Iceland Sees Only Losers From Post-Brexit Trade BarriersBy
Iceland calls for as smooth a transition as possible
New trade barriers post-Brexit ‘unthinkable,’ minister says
Iceland, looking in from the outside as one of its biggest export markets seeks to overhaul its trading ties, says everyone will lose from a botched exit by the U.K. from the European Union.
“It’s very important that the transition is as smooth as possible,” Icelandic Foreign Minister Gudlaugur Thor Thordarson said in an interview in London. “It’s unthinkable that we will see some trade barriers or technical barriers in the year 2019 or 2020. Everyone will lose from that.”
While not an EU member, Iceland is watching Brexit negotiations very carefully, because the U.K. accounts for almost 12 percent of its exports. Britain is due to leave the European Union in two years’ time, and at the same time, it’ll also leave the European Economic Area, through which it derives its trading relationship with Iceland.
That makes an accord on new ties “very important,” Thordarson said.
Thordarson said that Iceland would want to participate in any transitional arrangements brokered by the U.K. and EU to smooth the change in relationship when Britain departs the bloc, echoing calls from fellow EEA member Norway.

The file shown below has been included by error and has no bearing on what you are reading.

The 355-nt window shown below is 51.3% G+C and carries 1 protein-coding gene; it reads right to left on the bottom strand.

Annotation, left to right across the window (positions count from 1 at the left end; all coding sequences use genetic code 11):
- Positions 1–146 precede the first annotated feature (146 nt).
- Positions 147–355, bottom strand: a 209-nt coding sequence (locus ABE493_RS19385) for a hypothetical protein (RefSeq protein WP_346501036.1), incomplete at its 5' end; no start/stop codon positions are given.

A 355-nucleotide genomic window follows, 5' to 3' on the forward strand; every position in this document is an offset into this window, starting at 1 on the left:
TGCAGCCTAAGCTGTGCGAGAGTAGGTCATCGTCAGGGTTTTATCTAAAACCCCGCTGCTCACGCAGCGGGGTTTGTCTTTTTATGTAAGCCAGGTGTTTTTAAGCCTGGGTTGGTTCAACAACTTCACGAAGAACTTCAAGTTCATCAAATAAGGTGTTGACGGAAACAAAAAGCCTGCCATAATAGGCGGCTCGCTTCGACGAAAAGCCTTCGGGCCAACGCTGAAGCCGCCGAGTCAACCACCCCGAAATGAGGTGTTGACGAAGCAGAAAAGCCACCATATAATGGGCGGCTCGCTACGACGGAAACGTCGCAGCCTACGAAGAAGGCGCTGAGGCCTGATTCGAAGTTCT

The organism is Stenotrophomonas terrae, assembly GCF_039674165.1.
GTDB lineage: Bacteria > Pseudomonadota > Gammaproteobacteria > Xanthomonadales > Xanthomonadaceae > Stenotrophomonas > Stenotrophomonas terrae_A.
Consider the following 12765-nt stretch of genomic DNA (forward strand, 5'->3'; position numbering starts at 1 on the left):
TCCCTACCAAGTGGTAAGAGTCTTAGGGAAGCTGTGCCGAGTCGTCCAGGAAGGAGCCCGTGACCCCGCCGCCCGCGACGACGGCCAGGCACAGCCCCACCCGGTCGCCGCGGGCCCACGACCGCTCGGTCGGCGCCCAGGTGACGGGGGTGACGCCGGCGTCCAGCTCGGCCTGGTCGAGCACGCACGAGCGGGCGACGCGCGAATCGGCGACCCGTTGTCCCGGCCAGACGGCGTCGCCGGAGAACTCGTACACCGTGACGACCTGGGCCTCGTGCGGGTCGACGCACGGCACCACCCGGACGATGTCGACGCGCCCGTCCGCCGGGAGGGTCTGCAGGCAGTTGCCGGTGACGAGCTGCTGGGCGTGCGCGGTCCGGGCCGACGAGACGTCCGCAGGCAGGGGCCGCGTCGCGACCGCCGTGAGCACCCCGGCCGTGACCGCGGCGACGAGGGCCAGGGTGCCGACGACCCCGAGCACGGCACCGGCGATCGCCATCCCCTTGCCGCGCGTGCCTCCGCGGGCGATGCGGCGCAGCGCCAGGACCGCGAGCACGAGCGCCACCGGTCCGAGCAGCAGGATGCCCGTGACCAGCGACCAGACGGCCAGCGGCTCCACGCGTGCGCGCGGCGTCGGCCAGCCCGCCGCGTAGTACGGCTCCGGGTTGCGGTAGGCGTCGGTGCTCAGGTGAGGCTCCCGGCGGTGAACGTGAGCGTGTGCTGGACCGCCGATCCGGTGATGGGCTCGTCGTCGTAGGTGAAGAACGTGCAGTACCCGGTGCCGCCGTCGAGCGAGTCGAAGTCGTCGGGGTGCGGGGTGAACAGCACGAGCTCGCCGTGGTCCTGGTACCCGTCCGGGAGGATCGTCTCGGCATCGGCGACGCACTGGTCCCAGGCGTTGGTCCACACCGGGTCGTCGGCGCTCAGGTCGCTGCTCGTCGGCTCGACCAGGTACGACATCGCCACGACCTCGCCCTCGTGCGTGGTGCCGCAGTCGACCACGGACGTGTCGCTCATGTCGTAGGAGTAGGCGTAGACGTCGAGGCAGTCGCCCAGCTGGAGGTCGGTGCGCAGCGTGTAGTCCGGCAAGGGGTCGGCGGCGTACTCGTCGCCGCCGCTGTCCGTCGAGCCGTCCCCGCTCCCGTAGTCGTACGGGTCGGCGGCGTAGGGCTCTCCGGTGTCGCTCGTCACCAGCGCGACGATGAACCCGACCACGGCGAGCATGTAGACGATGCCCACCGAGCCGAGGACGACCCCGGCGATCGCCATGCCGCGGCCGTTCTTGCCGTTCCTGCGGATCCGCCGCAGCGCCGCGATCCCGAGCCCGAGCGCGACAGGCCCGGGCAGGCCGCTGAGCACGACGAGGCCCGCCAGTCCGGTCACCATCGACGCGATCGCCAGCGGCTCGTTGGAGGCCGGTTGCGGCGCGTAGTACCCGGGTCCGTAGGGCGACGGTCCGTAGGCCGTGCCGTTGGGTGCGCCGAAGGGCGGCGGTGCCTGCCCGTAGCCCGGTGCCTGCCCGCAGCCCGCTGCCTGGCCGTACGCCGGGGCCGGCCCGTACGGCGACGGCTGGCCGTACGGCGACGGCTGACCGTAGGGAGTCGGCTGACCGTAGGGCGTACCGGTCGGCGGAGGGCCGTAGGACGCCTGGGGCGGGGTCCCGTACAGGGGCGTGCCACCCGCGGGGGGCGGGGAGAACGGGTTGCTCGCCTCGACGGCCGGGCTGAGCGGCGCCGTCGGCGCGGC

The minister was in London on Tuesday when Prime Minister Theresa May announced she was calling a snap election to shore up support ahead of Brexit negotiations. He found out about the plan as he was on his way to meet Foreign Secretary Boris Johnson, he said.
“It makes sense that you would want a whole term in front of you when you go into the negotiations,” Thordarson said. “Everyone in politics knows the danger if you’re negotiating very close to election day.”
He also met with Brexit Minister David Jones, and Hilary Benn, a Labour Party lawmaker who chairs Parliament’s Brexit Committee, scrutinizing government policy. He said he’d discussed trade with Johnson during their meeting on Tuesday, while noting “our meeting at this time is not about details.”
Iceland is looking to establish even stronger post-Brexit trade ties with the U.K., he said.
"We have a very good agreement today -- the EEA agreement, and I would like to get it deeper and better than it is,” the minister said. “We have still some obstacles and tariffs for some fishery products for example, and agriculture. I will aim higher than we have today."
The minister said it would be a “good idea” to forge a common position on post-Brexit U.K. trade with Iceland’s fellow members of the European Free Trade Association: Norway, Switzerland and Liechtenstein.
At the same time, he batted away questions of either the U.K. or Scotland alone joining EFTA, saying that for Britain to join it would require the agreement of EFTA’s 40 or so trading partners worldwide, and the notion of Scotland joining was “hypothetical” because “you can’t be a member of EFTA if you’re not an independent country.”
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